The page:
Concerns about Permanent Makeup

So far the best thing about 2018 is that it means 2017 is finally over. So let’s start off this new year with making sure we all remember to vote and addressing some persistent and commonly held misconceptions about permanent makeup (which, as a reminder, includes semi-permanent eyebrows, microblading, microfeathering, microstroking, 3D eyebrows, 6D eyebrows, eyebrow embroidery, etc.).

I need to plan to take time off for my recovery or “down time.” 

The time it takes for your skin to heal after a cosmetic tattoo procedure and more importantly, how you can expect to look during this period, will largely depend on a combination of your individual skin sensitivity, what and how much you’ve had done, and how much self-consciousness you have about it.

Some examples:

If your skin is particularly sensitive, you may experience more redness and swelling for example, or your recovery may take a little longer. If you just had a lip tattoo procedure amidst a stressful episode at work and haven’t been taking any antivirals but you carry the herpes simplex virus then you might wind up having a cold sore outbreak. If you opt for a heavier, dramatic-looking eyeliner you should expect your upper eyelids to be more tender and swollen for the first 24-48 hours immediately afterwards than if you opted for an eyelash enhancement. If the goal of your lip tattoo is to add maximum volume to thin lips then you should expect your lips to look extremely bee stung in addition to intensely colored for the first 24 hours than if the lip tattoo was to simply add color without additional volume or reduce an undesirable naturally dark lip line. Some people are very self-conscious about their appearance and are uncomfortable appearing in public unless they feel they look perfect. Others are don’t care so much about what anyone else might think. Either way, it may be comforting to realize that we are all usually too busy worrying about our own perceived imperfections that we are not paying that much attention to anybody else’s.

Eyeliner tattooing is the most painful out of all cosmetic tattoo procedures.

Surprisingly, for most of my clients the eyeliner tattoo tends to be the most comfortable procedure as compared with the eyebrows and lips. Because the skin of the eyelid is so thin, it also happens to numb quickly and deeply, providing very little sensation to experience much discomfort.

How much does this hurt? What if I can’t tolerate the pain?

Pain and discomfort are entirely subjective. What one person can tolerate comfortably another might not be able to tolerate at all. To put the discomfort of a cosmetic tattooing procedure into perspective, it is a mildly invasive procedure where we are working at a relatively superficial level in the skin, just below the epidermis. (Injectable fillers such as Botox, by contrast, is done with a much larger gauge needle that needs to penetrate well past all the layers of the skin and down into the muscle in order to cause the desired paralyzed effect.) Because of this only a topical anesthetic is usually necessary which still allows for some minor sensation. Keep in mind that women may feel a general increased sensitivity right before their periods. Anything that is usually taken for pain for menstrual cramps may be helpful to ease any discomfort from a cosmetic tattooing procedure. However if you are someone who is hypersensitive to any kind of physical discomfort, or if you are someone for whom anesthetics have no effect, you may want to stick with using conventional makeup.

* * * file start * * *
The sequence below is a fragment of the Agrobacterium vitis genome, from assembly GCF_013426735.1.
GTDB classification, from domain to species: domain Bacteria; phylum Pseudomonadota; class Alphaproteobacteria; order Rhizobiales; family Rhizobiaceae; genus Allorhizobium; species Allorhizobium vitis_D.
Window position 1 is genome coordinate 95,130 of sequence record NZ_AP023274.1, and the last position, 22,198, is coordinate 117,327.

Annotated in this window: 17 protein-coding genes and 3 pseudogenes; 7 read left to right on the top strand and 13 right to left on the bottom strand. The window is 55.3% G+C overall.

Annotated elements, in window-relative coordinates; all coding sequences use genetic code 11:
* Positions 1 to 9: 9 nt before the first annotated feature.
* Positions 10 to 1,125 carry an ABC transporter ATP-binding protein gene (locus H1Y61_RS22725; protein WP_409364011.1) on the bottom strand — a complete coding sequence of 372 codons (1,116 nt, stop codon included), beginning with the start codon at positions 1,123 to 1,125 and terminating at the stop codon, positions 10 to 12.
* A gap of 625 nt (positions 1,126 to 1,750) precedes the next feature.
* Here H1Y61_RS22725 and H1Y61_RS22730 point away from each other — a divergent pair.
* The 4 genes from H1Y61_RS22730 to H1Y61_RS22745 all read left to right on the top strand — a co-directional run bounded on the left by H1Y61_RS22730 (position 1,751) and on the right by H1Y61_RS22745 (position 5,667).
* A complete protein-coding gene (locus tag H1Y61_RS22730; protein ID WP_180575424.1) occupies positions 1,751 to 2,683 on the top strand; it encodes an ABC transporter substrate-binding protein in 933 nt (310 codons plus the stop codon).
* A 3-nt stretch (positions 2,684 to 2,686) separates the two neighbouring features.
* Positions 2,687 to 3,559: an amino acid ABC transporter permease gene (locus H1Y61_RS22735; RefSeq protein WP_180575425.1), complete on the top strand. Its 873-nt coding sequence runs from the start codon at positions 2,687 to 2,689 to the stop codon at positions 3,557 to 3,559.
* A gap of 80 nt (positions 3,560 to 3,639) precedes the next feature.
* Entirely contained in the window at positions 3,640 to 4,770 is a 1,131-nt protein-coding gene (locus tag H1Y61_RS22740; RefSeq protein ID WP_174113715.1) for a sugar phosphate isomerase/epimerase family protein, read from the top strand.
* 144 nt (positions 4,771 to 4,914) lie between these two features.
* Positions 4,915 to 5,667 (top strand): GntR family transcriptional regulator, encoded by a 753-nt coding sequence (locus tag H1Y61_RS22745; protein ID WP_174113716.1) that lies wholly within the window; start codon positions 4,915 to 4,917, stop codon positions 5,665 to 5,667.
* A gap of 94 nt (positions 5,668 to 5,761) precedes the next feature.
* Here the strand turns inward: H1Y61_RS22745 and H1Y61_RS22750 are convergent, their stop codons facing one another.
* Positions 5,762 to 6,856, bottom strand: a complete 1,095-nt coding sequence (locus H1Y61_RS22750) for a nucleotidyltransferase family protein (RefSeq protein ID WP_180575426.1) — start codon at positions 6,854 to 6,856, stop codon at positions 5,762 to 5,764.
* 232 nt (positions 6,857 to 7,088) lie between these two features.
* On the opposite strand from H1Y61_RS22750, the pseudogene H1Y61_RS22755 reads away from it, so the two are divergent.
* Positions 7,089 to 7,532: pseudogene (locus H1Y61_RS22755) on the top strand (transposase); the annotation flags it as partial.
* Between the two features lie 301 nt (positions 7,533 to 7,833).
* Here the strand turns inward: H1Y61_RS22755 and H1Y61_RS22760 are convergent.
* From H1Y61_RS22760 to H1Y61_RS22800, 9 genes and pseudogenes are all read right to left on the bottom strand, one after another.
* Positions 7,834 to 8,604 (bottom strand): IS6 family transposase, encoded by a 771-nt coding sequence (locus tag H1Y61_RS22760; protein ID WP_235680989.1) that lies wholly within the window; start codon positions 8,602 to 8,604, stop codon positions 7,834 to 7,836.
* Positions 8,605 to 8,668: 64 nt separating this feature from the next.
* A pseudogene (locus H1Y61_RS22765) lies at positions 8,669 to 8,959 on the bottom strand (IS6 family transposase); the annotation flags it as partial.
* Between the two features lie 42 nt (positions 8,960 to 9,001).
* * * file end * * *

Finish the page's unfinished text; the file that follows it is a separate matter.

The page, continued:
Everything needs to be perfectly drawn on first because once the procedure is done there’s no going back. 

This is definitely not true. Any cosmetic tattoo will be a work in progress that requires at least one follow up visit. After the first visit we should expect a noticeable amount of color to exfoliate. While it is helpful to have a good foundation from the first visit, there is always room to make a myriad of adjustments such as with the shape, size, length, color (darker, lighter, warmer, ashier, etc.) – you name it. Future touch ups or color boosters will also take into account any additional adjustments that may be needed to make sure that your made up features continue to be a good fit for the rest of your face as it matures.

Are there any issues about cosmetic tattooing that you may have seen on the web or heard from the rumor mill that concerns you? Please let me know and I will be happy to address them.

 

 

Leave a Reply